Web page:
Here are this week’s interesting historical photos.
01. Protesting forced Hijab
Women protesting forced Hijab days after the revolution, Iran, 1979.
The date was March 8, International Women’s Day, and the image shows women from all walks of life — nurses, students, mothers — marching, smiling, arms raised in protest. More than 100,000 of them. At the time, Iranian people were very “politically charged” and believed change could be effected by demonstrating in the streets. From the next day everybody had to wear the scarf.
Unboxing The Statue of Liberty, 1885.
Lady Liberty’s face was uncrated on Liberty Island. In the years since, her complexion has darkened through oxidation of the copper. The result is now a green coating along her exterior. Her face is said to have been modeled after sculptor Frederic Auguste Bartholdi’s mother.
A United States soldier holds up a jungle centipede during the Vietnam war, 1967.
04. Taking oath
Waffen-SS troops taking a loyalty oath at a Nazi rally in Munich, September 5th, 1938.
The SS loyalty oath was as follow: “I vow to you, Adolf Hitler, as Führer and chancellor of the German Reich, loyalty and bravery. I vow to you and to the leaders that you set for me, absolute allegiance until death. So help me God.”
Four spectators watch the MLB All-Star Game on a TV set from a hill above Jack Murphy Stadium, San Diego, 1992. Image by Charles Starr.
06. Chest Out
Chest Out. An instructor teaches a young woman stretching exercises on a London rooftop. 1933.
07. Tower Bridge
London’s Tower Bridge under construction in 1889. Original black and white photograph
Tower Bridge was begun in 1881 and opened in 1894, to designs by Sir Horace Jones. It was designed so that the central section could be raised to allow the passage of ships to and from the busy wharves of London.
The 11,000 tones of steelwork would be eventually clad in Portland stone and Cheesewring granite from Cornwall which can be seen at the base of the bridge. The numerous ships and skiffs lurking in the background are all sourced from contemporaneous paintings of the era.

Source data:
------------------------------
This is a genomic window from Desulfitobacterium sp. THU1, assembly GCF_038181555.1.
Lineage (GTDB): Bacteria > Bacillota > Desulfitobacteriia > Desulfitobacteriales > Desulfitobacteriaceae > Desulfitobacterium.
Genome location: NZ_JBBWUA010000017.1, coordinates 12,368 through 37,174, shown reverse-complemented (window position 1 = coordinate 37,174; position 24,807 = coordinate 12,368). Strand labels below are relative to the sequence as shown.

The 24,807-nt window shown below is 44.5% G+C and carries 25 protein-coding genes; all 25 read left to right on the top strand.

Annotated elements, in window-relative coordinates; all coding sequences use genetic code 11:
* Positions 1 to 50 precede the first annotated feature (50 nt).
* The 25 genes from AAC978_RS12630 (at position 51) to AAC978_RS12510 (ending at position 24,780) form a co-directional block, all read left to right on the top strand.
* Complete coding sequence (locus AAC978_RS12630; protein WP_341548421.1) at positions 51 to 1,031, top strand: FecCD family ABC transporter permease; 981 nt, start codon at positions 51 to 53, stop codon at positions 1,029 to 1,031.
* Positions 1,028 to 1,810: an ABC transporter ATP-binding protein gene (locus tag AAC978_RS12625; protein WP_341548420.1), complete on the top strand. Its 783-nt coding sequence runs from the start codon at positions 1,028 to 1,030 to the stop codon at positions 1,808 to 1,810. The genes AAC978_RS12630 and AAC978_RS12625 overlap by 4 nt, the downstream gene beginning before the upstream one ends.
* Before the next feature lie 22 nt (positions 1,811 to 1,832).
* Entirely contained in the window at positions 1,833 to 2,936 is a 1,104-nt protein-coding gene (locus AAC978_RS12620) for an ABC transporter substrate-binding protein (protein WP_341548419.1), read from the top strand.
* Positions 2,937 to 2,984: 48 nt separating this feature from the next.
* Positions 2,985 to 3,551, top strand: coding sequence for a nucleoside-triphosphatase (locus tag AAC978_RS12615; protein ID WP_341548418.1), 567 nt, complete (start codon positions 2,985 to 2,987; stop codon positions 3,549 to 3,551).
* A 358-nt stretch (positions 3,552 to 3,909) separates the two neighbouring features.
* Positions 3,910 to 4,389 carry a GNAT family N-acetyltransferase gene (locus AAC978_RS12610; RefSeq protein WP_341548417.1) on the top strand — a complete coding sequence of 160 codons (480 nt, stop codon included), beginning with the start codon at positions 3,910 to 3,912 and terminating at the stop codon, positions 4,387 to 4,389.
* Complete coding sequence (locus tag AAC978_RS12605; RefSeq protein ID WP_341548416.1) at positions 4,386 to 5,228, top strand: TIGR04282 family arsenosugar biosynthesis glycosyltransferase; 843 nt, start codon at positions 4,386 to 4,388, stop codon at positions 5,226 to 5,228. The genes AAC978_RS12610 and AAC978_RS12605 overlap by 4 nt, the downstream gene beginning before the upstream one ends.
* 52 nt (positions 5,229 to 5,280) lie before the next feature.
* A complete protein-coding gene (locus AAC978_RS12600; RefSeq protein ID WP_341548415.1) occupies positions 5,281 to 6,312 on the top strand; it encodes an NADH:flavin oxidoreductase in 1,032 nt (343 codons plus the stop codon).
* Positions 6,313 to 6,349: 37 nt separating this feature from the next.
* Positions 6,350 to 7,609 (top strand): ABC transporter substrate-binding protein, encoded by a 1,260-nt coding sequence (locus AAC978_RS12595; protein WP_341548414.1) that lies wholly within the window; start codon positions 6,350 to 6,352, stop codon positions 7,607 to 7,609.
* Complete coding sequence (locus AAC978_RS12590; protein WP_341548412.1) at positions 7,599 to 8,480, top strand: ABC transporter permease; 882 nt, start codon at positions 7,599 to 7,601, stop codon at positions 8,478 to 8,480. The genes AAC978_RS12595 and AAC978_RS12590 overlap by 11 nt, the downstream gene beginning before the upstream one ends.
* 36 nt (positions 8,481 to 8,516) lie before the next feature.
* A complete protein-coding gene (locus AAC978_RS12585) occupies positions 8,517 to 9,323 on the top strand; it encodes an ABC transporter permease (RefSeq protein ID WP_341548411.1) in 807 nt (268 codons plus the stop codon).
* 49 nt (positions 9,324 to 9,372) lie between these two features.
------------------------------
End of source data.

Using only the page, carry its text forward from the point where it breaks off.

Maurice Garin, the guy on the right wearing the white jersey and the flat cap, winner of the first Tour de France 1903.
4 days after they lost the court case forcing the name change, Henri Desgrange announced his plans for Le Tour de France in L’Auto. The original itinerary was for the race to start on 31st May and finish on 5th July with an entry fee of 20 francs. One week before the race was due to start, only 15 riders had signed up. Desgrange fearing disaster rescheduled the race to start on 1st July and finish on 19th July. He increased the total prize money to 20,000 francs, reduced the entry fee to 10 francs and guaranteed to pay five francs a day to the first 50 cyclists in the classification. By 1st July 79 riders had entered the race, of whom 60 showed up at the start line. Géo Lefévre became the director, judge and time-keeper; Henri Desgrange was the directeur-général, he did not follow the race, choosing to stay in Paris where he could distance himself from the race if it flopped.
The 60 riders departed from the Cafe au Réveil-Matin in Montgeron on the south side of Paris at 3:16 PM on 1st July 1903. 21 were sponsored professional riders. Desgrange stationed race officials along the route to make sure that the riders rode the entire route.
From the beginning Desgrange wanted the race to be a test of an individual’s endurance and strength. In 1903, it was normal for a professional cyclist to hire pacers, who would lead them during the race in much the same way pro teams do now. Desgrange forbade this. Many of the riders including eventual winner Maurice Garin, doubted that it would work.